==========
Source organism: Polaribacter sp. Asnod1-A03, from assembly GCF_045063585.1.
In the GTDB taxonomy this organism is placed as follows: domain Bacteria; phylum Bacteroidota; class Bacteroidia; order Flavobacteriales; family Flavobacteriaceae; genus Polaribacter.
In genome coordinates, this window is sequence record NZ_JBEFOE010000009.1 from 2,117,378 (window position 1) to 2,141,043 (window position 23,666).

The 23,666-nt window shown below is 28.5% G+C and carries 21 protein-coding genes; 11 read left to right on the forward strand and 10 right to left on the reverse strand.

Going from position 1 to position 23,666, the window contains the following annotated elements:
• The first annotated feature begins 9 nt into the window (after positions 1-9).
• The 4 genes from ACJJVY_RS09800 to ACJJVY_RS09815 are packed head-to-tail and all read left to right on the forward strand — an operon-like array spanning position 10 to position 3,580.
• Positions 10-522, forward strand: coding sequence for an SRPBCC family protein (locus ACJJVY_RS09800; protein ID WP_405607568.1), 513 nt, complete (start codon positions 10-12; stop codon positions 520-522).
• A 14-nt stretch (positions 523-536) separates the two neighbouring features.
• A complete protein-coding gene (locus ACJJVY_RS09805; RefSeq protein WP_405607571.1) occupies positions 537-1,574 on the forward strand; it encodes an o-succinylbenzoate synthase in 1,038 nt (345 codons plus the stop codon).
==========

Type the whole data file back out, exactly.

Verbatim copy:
Source organism: Polaribacter sp. Asnod1-A03, from assembly GCF_045063585.1.
In the GTDB taxonomy this organism is placed as follows: domain Bacteria; phylum Bacteroidota; class Bacteroidia; order Flavobacteriales; family Flavobacteriaceae; genus Polaribacter.
In genome coordinates, this window is sequence record NZ_JBEFOE010000009.1 from 2,117,378 (window position 1) to 2,141,043 (window position 23,666).

The 23,666-nt window shown below is 28.5% G+C and carries 21 protein-coding genes; 11 read left to right on the forward strand and 10 right to left on the reverse strand.

Going from position 1 to position 23,666, the window contains the following annotated elements:
• The first annotated feature begins 9 nt into the window (after positions 1-9).
• The 4 genes from ACJJVY_RS09800 to ACJJVY_RS09815 are packed head-to-tail and all read left to right on the forward strand — an operon-like array spanning position 10 to position 3,580.
• Positions 10-522, forward strand: coding sequence for an SRPBCC family protein (locus ACJJVY_RS09800; protein ID WP_405607568.1), 513 nt, complete (start codon positions 10-12; stop codon positions 520-522).
• A 14-nt stretch (positions 523-536) separates the two neighbouring features.
• A complete protein-coding gene (locus ACJJVY_RS09805; RefSeq protein WP_405607571.1) occupies positions 537-1,574 on the forward strand; it encodes an o-succinylbenzoate synthase in 1,038 nt (345 codons plus the stop codon).